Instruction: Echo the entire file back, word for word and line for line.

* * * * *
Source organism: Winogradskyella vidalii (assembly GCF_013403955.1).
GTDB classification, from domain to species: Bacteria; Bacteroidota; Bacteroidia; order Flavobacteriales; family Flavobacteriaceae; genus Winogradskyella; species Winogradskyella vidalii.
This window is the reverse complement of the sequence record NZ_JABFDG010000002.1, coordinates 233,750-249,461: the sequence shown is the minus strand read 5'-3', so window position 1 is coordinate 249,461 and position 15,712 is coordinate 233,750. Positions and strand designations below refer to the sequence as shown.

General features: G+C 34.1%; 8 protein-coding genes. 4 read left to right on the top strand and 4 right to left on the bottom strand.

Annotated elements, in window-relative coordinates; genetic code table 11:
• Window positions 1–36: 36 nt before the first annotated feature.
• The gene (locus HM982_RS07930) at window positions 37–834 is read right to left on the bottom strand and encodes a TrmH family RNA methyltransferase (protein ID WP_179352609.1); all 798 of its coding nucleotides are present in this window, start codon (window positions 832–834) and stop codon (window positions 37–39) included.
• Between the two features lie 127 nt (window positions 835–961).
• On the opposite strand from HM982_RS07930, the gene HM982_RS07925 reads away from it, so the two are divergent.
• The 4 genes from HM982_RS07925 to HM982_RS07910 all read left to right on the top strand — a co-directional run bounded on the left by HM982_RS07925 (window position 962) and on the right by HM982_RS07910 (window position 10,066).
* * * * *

Source organism: Winogradskyella vidalii (assembly GCF_013403955.1).
GTDB classification, from domain to species: Bacteria; Bacteroidota; Bacteroidia; order Flavobacteriales; family Flavobacteriaceae; genus Winogradskyella; species Winogradskyella vidalii.
This window is the reverse complement of the sequence record NZ_JABFDG010000002.1, coordinates 233,750-249,461: the sequence shown is the minus strand read 5'-3', so window position 1 is coordinate 249,461 and position 15,712 is coordinate 233,750. Positions and strand designations below refer to the sequence as shown.

General features: G+C 34.1%; 8 protein-coding genes. 4 read left to right on the top strand and 4 right to left on the bottom strand.

Annotated elements, in window-relative coordinates; genetic code table 11:
• Window positions 1–36: 36 nt before the first annotated feature.
• The gene (locus HM982_RS07930) at window positions 37–834 is read right to left on the bottom strand and encodes a TrmH family RNA methyltransferase (protein ID WP_179352609.1); all 798 of its coding nucleotides are present in this window, start codon (window positions 832–834) and stop codon (window positions 37–39) included.
• Between the two features lie 127 nt (window positions 835–961).
• On the opposite strand from HM982_RS07930, the gene HM982_RS07925 reads away from it, so the two are divergent.
• The 4 genes from HM982_RS07925 to HM982_RS07910 all read left to right on the top strand — a co-directional run bounded on the left by HM982_RS07925 (window position 962) and on the right by HM982_RS07910 (window position 10,066).